3. Detractors drive it in a different direction.
4. People derive their value from where they are in your “grapevine”. – Share info in a Up, Out, Down, Around system.
5. Your Capacity can’t be tested, only proven. – Carneal
6. That which we persist in doing gets easier, not that the task itself has changed, but our ability to perform it has improved. – Emerson
7. Everything you do tells a story, and we are all bad storytellers. – Brett Trapp
8. Be interested, not interesting. – Carneal
9. Don’t let the current circumstances of life distract you from what truly deserves your focus today. – Dad
10. Accept help graciously, you will have the opportunity to pay if forward. Just remember to do so. – Dad
It seems all too classic a story these days. A brand gets tired of slow and steady growth, so they throw it all on the line to stretch their brand to something that they probably shouldn’t. It seems like both of these great companies are envious of the other… and here are my two stories as proof.
I overheard a person in the drive through order a “Mocha Latte” to which the woman inside replied, “Which one you want? Those are two different drinks sir. One is a Mocha, and one is a Latte”
When the person asked the difference, the nice woman didn’t really seem to know, so I helped out and explained the difference in the two…
I walked in and ordered a small Pike’s Place, one of my favorite coffee flavors, but the response that I got seemed out of place at best.
The typical response that I am used to is something like “Would you like room for cream?” but on this day, they had taken a cue from McDonalds, and the response was “Would you like to upsize to a Grande for just $.50 more?”
Be yourself, don’t copy someone else… Especially not someone on the absolute extreme of the quality/cost scale! Don’t overextend your brand, no matter how desperate your current circumstances seem to be.
I love the idea of having a website to make life easier for me, but maybe it is better for people to retain the ability to find the information, organize it, and then make the best decision for themselves. If the system that finds information is openly claiming to help people make decisions, it doesn’t seem like it is a stretch for Microsoft to conveniently steer you to what is beneficial for them. (Or whoever pays them the most)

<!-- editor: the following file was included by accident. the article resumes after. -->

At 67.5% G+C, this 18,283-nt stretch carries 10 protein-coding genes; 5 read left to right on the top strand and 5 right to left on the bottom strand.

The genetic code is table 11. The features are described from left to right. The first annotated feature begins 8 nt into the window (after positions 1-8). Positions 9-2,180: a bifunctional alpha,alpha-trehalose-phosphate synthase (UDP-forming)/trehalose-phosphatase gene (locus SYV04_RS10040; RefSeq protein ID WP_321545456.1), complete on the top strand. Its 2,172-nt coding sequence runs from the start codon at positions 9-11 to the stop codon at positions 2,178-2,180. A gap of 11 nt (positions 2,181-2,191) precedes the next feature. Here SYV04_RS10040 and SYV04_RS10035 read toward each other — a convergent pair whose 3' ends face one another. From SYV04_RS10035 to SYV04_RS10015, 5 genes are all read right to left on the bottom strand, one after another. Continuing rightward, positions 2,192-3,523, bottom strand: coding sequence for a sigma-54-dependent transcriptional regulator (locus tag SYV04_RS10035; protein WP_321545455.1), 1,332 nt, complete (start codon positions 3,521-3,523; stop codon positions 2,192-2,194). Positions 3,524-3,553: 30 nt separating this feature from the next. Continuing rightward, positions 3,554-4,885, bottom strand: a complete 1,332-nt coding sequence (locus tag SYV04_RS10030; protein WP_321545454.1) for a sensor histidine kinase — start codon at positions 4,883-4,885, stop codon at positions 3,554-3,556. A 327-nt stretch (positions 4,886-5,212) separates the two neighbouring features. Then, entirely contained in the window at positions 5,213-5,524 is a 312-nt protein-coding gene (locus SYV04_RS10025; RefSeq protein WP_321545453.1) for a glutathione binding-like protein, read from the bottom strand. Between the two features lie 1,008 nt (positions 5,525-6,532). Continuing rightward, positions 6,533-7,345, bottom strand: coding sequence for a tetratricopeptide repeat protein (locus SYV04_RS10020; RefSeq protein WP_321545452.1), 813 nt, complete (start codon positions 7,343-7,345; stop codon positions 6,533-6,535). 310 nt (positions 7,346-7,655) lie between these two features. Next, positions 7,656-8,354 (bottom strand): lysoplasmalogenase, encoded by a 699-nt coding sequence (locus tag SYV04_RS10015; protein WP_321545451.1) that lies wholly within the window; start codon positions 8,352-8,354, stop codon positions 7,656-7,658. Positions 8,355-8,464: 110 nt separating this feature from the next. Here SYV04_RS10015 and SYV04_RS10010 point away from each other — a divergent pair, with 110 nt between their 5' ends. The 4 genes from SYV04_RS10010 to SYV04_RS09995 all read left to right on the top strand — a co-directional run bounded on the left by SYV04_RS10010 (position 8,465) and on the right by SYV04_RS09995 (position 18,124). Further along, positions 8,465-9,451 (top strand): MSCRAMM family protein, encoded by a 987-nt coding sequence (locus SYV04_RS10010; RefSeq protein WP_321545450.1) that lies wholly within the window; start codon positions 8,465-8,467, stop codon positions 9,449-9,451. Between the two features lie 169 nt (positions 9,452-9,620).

I don’t get this… Kudos for the trying to solve a problem for people. But unfortunately Google isn’t a problem.
I saw a graph here that shows just how many social networks there are. It really blew my mind. Thanks to the Seth Godin 6 Month MBA folks for coming up with it.
Like anything, with more competition, or noise, demands more differentiation. Here are the basic steps to making sure that you pick the right network and find your tribe.*
1. Make a goal
Have a reason to get into this. It will take a lot of time, so have a reason besides bragging at parties. This goal needs to be measurable and on any given day someone should be able to ask you if you are succeeding or not, and you should have a definite answer.
2. Define your niche or audience.
This means that you should know what they like and value. Where they work, and where they play.
3. Find you niche on 1 or 2 networks at most.
Make sure they are networks that you can invest in and more importantly master.
4. Make a detailed plan to make them fans.
The reason you are investing in social networks is to make money. Know how you plan to make money off of people that are your fans.
5. Focus, and pull away from other networks.
Spread yourself too thin, and you lose.
*If you haven’t read tribes, then buy it. You don’t know how to invest time in a social network without reading that book.
For those of you that have never heard of Trader Joes Grocery Store, it is a magical place where they have thrown away the paradigm of what a “grocery store” is. It is quality food, made without big name brands, for cheaper prices. It is such a great experience it is hard to explain.
But, in my opinion the real success of Trader Joe’s is due to the simple idea of a $2 bottle of wine.
My first impression of Trader Joe’s, long before I went to the store, was this wine. This $2 bottle, ($33 case) isn’t the fanciest wine you have ever had, but if you have ever been to a wedding or party in Atlanta you probably have had it, and enjoyed it.
This wine does more than just make money though, it is what gets most people in the door for the first time, and what keeps them coming back every week for their groceries.
They might be taking a beating on the profit margins of this one item in the store, but they make it back with customer loyalty.
In a world with expensive advertising, and with switching costs seemingly higher than ever, advertising doesn’t always have to be an expense. What can you sacrifice (margins on the wine), to get people to be a loyal customer, and more, a true fan.